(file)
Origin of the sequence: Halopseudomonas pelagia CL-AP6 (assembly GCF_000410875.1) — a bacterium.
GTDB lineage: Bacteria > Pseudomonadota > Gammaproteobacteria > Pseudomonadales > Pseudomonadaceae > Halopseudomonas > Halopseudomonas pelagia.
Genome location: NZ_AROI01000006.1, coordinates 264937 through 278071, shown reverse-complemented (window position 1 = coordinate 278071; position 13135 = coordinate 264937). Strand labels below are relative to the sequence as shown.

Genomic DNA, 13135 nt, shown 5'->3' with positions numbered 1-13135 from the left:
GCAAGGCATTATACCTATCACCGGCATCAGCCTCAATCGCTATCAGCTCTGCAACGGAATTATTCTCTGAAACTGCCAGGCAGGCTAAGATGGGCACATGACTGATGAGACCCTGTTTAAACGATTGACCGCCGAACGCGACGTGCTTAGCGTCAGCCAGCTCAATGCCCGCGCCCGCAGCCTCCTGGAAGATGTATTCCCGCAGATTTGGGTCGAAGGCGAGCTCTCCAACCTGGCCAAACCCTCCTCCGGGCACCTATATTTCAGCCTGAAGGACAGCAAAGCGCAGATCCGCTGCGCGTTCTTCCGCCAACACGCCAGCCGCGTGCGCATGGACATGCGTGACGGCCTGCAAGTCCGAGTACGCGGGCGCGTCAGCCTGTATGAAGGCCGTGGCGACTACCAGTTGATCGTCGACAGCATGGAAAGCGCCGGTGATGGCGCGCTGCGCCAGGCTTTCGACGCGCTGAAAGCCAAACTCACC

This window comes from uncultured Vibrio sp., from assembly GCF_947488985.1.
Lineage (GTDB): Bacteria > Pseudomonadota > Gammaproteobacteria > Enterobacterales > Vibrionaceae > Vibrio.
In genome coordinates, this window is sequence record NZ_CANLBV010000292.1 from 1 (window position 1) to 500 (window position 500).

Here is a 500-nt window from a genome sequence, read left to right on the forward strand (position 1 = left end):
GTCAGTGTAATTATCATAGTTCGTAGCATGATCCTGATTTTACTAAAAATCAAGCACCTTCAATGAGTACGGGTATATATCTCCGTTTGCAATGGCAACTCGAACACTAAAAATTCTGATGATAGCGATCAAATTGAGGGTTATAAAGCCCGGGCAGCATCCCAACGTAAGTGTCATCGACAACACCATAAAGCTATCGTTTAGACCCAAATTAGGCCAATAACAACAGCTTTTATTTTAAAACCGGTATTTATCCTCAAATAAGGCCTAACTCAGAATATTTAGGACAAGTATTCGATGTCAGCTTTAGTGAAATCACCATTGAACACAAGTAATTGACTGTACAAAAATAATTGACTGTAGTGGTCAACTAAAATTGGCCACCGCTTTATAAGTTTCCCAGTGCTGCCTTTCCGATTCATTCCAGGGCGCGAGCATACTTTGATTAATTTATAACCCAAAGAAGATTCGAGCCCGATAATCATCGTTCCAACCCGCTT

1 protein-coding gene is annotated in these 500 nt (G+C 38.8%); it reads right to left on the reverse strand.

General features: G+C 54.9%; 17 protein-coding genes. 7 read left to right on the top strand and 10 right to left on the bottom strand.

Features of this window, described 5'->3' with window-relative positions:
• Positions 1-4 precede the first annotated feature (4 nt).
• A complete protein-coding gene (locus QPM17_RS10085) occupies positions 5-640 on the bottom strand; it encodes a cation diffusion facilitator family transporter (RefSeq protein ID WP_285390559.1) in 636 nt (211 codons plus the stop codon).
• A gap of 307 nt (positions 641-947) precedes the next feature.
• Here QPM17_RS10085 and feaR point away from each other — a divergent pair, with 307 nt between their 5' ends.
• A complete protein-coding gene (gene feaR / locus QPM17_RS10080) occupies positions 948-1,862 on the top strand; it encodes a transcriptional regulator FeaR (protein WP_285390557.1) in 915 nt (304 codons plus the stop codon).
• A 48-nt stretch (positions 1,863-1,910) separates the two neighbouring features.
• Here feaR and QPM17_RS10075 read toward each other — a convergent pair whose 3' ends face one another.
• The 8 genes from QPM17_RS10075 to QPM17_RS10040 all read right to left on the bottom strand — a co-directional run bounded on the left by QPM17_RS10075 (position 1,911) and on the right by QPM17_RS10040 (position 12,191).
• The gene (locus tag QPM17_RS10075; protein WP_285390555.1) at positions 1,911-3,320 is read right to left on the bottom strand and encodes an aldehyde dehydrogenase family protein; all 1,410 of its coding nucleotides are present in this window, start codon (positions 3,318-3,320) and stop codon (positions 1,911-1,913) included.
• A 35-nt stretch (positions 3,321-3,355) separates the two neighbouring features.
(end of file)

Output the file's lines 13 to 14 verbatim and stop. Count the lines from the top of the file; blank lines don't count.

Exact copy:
Features of this window, described 5'->3' with window-relative positions:
• Positions 1-4 precede the first annotated feature (4 nt).